Deciding Between a Waist or Seat Harness
One of the more frequent questions we get from new kiteboarders is whether they should get a waist or a seat harness. Despite a few notable exceptions, that answer is going to boil down to preference. While it is a decision best made in a kiteboarding shop where the different styles can be tried, not everybody has that option. For that reason, I'll compare the major differences.
Seat harnesses are generally quite popular with people just learning to kitesurf. They tend to fit around the hips, with leg straps similar to those found on a climbing harness. Because seat harnesses sit lower, they have a lower tow point, or spreader bar location. This lends itself to greater stability, which in turn allows for easier water starts. Seat harnesses are ideal for people with back sensitivities or problems due to the lower pull point, and heavier set riders. Disadvantages include that the fact that they tend to be bulkier, and can constrict one's range of movement. They also are more apt to be compared to large diapers, so the wearer should be comfortable in their self-image.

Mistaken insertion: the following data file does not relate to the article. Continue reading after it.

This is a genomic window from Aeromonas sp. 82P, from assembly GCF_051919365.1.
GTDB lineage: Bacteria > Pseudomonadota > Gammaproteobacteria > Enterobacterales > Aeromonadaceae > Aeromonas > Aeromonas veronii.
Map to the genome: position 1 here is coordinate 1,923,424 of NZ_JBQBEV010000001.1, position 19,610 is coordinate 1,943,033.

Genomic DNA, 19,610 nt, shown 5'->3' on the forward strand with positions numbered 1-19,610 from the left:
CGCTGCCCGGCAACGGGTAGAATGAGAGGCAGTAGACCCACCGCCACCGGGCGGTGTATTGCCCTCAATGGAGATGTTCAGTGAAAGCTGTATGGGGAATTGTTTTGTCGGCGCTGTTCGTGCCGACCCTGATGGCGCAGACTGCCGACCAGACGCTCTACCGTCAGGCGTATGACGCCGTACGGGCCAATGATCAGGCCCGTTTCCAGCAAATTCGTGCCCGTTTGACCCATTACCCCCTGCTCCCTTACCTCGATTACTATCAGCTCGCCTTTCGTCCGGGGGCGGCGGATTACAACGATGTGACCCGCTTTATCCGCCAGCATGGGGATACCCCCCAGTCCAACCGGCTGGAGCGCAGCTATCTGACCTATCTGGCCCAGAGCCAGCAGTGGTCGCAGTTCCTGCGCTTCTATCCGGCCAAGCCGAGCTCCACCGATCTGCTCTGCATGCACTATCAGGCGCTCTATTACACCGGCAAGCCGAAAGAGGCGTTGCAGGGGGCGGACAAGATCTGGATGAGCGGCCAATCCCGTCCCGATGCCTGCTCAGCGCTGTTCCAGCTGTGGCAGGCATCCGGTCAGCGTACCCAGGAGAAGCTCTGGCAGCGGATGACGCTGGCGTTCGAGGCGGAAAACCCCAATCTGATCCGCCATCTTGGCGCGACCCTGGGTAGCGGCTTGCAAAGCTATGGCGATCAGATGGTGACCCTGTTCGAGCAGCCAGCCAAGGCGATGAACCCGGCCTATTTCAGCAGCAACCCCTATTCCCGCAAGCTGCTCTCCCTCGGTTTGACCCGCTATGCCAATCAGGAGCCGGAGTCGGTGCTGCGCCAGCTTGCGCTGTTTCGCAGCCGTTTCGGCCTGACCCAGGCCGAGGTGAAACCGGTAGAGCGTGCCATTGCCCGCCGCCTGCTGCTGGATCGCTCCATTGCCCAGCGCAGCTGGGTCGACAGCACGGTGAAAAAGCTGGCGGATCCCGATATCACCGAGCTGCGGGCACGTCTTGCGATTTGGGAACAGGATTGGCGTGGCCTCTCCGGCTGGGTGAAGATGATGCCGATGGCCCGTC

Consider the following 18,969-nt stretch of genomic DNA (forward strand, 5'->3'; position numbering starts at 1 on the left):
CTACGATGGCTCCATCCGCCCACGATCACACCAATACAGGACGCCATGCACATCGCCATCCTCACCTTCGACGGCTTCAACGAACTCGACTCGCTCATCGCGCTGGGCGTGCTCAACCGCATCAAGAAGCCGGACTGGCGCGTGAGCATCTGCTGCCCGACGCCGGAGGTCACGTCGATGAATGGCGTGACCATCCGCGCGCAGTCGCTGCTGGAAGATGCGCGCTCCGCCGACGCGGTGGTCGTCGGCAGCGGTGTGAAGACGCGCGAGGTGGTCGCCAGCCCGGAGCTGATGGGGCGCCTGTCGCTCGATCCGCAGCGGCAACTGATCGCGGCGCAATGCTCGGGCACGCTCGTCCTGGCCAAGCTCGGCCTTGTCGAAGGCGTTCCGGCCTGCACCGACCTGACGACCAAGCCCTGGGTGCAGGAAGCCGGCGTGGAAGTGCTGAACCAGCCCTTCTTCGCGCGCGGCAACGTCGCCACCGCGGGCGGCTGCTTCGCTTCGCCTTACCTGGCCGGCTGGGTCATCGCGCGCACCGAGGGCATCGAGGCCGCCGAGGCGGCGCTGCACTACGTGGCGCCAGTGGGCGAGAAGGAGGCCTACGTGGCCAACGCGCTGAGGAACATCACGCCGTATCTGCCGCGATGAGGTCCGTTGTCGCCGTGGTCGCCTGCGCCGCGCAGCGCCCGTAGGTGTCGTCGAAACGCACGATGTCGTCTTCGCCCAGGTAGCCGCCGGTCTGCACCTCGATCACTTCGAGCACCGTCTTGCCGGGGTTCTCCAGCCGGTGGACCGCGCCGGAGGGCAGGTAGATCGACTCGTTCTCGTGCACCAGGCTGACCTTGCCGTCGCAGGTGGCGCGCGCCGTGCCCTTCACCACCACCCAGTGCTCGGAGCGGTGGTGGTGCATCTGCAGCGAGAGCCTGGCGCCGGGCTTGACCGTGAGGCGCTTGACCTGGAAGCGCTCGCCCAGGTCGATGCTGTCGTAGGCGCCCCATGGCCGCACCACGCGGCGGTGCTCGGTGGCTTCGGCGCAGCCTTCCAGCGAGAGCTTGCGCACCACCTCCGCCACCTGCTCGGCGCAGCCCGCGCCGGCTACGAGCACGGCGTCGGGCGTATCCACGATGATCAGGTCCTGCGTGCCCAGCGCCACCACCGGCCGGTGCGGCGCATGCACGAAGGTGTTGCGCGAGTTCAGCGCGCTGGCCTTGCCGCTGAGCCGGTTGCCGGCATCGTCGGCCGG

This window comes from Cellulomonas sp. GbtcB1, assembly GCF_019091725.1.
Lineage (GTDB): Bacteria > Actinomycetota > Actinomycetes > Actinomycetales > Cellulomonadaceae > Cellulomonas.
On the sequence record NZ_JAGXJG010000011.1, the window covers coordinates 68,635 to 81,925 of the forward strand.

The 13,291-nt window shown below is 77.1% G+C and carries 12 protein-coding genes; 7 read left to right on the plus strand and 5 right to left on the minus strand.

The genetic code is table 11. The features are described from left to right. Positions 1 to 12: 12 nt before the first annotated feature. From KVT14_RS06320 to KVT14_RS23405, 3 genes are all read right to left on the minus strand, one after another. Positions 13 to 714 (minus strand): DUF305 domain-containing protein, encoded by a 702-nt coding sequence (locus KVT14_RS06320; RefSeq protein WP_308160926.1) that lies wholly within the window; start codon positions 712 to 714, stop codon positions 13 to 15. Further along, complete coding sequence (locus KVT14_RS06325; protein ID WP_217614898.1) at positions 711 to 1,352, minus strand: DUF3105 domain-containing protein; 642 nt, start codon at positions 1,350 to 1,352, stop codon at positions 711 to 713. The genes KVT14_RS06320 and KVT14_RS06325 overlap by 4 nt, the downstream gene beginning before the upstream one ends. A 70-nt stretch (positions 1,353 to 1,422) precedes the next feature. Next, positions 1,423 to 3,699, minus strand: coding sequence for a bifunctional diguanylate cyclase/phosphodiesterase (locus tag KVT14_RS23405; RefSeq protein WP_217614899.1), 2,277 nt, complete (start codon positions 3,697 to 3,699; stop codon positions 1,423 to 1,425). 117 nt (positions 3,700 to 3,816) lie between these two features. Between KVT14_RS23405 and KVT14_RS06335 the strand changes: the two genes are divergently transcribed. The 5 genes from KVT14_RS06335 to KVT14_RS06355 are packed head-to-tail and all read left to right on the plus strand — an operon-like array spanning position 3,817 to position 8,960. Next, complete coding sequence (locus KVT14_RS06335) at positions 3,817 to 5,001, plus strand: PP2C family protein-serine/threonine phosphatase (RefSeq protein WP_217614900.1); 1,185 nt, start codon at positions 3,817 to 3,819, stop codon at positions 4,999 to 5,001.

Waist harnesses are often most popular with riders who gravitate towards freestyle riding or kite surfing in waves. Waist harness will fit around the abdomen, much like a WWE Championship Belt, allowing for full leg movement and greater torso maneuverability. This same fact allows the wearer more comfort when walking around on the beach during setup, prolonged swims stemming from self-rescues, and proves easy to put on and take off. Major disadvantages include that they tend to ride up, especially for people who keep the kite overhead when learning, can cause rash and chafing, and can lead to back discomfort, as the pull will be concentrated higher on the back.
A third type of harness has recently been gaining popularly, colloquially termed a boardshorts harness. The boardshorts harness tends to be a combination of the seat and waist harness, offering a lower tow point as well as lower body flexibility. For all intents and purposes, they can be thought of as a climbing harness disguised under board shorts. This results in a lesser amount of support, but serves as a good compromise for those not keen on the other two more popular options.